In matters of broadband policy many folks would not normally rate the chances of UK Parliamentarians having sufficient awareness to probe government policy to any great depth but in July their Public Accounts Committee will have the benefit of the National Audit Office report on the delivery performance of the Department of Culture Media and Sport – the current policy owner for the UK’s most critical infrastructure development.
The committee can, of course, give witnesses a fully televised hard time for the benefit of the wider public but much will depend on the members’ ability to ask incisive questions. In their deliberations over the state of broadband policy the PAC will also have the benefit of the Information Economy industry strategy recently launched by the Department for Business (the former owner of broadband infrastructure policy) and, of course, the brilliant independent review of Public Sector Information by Stephan Shakespeare
Hearings of the Public Accounts Committee of the UK Parliament seem an unlikely platform for articulation of radical policy ideas. The PAC may be regarded as ‘influential’ but in practice government can ignore its reports and the committee has no direct vote on policy issues. At its best they can capture and deliver views that are of common concern – views and sensitivities that any government might be foolish to dismiss – and this is why the combination of the NAO, IE and PSI reports is now so powerful.
Centre-right policy across the entire economy is firmly grounded in a view of competitive market efficiency that is so often a misinterpretation of its roots in the USA. It is true that radical approaches to infrastructure provision in the USA have been routinely opposed in the courts with intensive lobbying from established industry interests. That however has not prevented 135 municipal FTTP access networks from being deployed and is not deterring many others now in the throes of feasibility studies. Indeed their regulator, the FCC, is actively encouraging the growth of new entrants to deliver local ‘future-proofed’ Gigabit networks – often in conjunction with local municipal Energy companies.
The reason for this municipal non-conformist economic behaviour is quite simple. These cities and communities need jobs and economic growth – and someone has rumbled that the global market for the expertise that is engendered is not just huge; it is vastly greater than the growth prospects of an industry dedicated to limiting its own long-term growth in the interests of short-term market gains and value extraction from an outdated analogue infrastructure.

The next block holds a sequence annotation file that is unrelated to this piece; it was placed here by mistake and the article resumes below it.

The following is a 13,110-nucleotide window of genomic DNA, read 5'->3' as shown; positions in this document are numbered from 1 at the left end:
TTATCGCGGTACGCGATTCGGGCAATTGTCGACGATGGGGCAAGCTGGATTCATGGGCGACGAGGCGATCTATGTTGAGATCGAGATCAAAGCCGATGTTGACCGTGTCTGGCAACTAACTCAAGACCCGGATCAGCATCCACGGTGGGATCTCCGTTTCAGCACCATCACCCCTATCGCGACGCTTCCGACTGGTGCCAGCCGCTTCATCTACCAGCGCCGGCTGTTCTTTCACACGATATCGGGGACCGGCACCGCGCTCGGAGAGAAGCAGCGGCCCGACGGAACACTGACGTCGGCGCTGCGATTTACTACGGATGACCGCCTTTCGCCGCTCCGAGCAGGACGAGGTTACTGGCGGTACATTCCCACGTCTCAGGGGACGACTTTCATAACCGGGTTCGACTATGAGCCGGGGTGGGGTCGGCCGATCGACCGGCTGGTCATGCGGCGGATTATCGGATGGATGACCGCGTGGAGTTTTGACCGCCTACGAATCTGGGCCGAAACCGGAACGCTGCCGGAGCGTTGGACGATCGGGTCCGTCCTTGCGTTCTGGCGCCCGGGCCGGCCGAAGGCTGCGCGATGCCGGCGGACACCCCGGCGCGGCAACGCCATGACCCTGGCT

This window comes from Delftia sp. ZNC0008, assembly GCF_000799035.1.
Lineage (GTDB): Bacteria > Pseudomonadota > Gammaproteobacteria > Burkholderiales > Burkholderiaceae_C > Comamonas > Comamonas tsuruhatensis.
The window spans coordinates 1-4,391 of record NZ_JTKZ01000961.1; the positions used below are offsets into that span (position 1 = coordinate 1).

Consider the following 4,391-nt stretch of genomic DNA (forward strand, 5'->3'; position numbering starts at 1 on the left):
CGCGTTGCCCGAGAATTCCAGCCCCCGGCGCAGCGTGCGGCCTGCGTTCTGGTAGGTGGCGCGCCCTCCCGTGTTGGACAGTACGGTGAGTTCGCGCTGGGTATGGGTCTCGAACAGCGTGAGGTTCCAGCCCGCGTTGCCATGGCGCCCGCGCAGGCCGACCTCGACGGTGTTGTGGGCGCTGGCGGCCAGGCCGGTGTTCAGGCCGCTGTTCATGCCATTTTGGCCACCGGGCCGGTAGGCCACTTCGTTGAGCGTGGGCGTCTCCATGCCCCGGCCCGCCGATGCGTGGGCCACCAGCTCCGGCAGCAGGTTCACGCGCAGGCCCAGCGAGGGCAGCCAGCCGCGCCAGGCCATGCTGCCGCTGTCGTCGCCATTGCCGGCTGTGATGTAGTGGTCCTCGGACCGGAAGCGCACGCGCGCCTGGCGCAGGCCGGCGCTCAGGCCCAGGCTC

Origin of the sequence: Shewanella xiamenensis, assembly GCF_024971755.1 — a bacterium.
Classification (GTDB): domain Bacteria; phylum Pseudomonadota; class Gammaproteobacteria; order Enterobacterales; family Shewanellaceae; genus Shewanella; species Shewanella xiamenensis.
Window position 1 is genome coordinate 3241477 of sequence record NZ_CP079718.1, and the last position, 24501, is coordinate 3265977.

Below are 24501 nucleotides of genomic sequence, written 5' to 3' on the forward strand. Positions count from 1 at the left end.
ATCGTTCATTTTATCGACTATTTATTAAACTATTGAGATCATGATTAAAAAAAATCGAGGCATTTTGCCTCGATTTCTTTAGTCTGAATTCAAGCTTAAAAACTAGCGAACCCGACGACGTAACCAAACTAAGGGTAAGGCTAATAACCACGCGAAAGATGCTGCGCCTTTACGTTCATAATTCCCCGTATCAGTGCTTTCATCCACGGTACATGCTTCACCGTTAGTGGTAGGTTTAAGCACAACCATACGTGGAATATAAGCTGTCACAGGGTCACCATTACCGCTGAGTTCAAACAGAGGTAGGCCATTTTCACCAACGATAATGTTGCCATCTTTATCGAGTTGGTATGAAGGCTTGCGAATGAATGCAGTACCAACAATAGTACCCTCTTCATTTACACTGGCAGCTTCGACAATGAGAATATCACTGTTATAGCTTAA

On the other side of the Atlantic the policy view of connectivity is analogous to their recently reframed position on Climate Change. After years of resistance, after listening attentively to oil and gas lobbyists, realisation has finally dawned that the global market for sustainable energy is real, that climate change is real, and there’s an urgent need to gain qualifying experience if the opportunities are not to be missed.
Which is exactly the point made in the UK’s Information Economy industry strategy. ‘UK Trade & Industry’ now understands that the global market for smart city management systems is worth around £400bn by 2020 and, if UK firms are to stand any chance of gaining a modest 10% market share, there’s an urgent need to have some sort of credible qualifying experience. So far only one UK city has made any real attempt to deploy an ultra-fast city network and, in a classically defensive and litigious response, BT and Virgin Media have opposed that initiative
The PAC may perhaps wonder why the Connected Cities programme is so lacking aspiration and urgency that the public funding is almost entirely ending up with established interests who are not keen to see citizens and enterprise provided with future-proofed fibre access networks. They might argue the point from the view of Health, Energy, Transport, Environment, Education, Social Services or any departmental position that is now critically dependent on a fully connected digital economy.
They might even question the oddly antique view that the Information Economy is some small but growing sub-sector of UK industry – some clever clogs that do strange digital things – rather than the primary focus for revitalisation and rebalancing across the entire economy.
And, while they are rightly focused on public expenditure they might wonder about value for money for expensive public sector networks paid for by the public purse but not, it seems, allowed to be used for the benefit of citizens.
The digital penny may perhaps have dropped in a corner of the Department for Business Innovation and Skills but it is surely the Treasury that needs to understand the risks and true cost to an economy that cannot afford to prop up relics of the past.